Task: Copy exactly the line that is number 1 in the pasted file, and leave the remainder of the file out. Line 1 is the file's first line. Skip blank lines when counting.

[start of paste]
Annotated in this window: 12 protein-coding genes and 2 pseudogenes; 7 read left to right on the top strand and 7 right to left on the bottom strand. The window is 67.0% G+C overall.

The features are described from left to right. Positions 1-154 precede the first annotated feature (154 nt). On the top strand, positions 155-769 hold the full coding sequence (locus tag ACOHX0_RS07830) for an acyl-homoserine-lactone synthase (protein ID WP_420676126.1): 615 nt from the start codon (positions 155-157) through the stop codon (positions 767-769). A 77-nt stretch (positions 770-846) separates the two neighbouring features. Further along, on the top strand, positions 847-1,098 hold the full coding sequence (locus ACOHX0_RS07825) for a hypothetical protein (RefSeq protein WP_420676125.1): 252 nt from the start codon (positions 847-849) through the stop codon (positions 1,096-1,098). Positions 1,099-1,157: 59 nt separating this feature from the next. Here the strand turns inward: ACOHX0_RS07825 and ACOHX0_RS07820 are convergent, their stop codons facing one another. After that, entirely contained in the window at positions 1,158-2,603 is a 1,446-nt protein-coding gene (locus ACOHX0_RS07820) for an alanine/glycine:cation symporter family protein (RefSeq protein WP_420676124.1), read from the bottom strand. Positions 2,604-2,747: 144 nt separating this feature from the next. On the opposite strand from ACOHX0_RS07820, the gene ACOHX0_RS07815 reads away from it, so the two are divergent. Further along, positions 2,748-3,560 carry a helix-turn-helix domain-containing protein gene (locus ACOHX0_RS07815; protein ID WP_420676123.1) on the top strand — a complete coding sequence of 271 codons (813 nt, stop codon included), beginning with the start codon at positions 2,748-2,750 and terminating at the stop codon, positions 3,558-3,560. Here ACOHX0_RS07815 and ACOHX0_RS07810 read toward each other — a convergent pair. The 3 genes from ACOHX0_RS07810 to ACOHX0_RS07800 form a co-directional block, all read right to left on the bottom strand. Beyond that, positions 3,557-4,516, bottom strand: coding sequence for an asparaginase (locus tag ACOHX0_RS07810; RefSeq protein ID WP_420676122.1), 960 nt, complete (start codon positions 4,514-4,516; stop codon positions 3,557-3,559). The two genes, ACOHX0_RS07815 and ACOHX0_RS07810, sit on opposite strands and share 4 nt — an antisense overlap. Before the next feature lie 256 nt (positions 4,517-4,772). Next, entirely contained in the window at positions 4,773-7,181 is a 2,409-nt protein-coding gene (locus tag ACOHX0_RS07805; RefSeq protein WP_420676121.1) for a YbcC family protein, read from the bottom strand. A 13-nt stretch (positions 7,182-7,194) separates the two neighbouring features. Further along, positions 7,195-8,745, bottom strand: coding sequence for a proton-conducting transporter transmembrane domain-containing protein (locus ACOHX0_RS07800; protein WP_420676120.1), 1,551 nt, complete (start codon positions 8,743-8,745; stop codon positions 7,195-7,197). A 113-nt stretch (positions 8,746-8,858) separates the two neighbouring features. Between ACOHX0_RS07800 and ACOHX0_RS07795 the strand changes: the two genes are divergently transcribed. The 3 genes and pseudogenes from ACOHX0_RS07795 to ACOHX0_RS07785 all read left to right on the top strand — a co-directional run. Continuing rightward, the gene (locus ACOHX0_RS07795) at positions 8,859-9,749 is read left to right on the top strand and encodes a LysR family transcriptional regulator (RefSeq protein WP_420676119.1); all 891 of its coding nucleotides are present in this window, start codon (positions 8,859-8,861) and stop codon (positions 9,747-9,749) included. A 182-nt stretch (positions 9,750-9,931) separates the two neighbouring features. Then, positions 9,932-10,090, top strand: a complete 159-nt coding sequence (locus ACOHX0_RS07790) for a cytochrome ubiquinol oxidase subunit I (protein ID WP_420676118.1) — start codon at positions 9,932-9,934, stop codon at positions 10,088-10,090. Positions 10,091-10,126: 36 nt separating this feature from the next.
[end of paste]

Annotated in this window: 12 protein-coding genes and 2 pseudogenes; 7 read left to right on the top strand and 7 right to left on the bottom strand. The window is 67.0% G+C overall.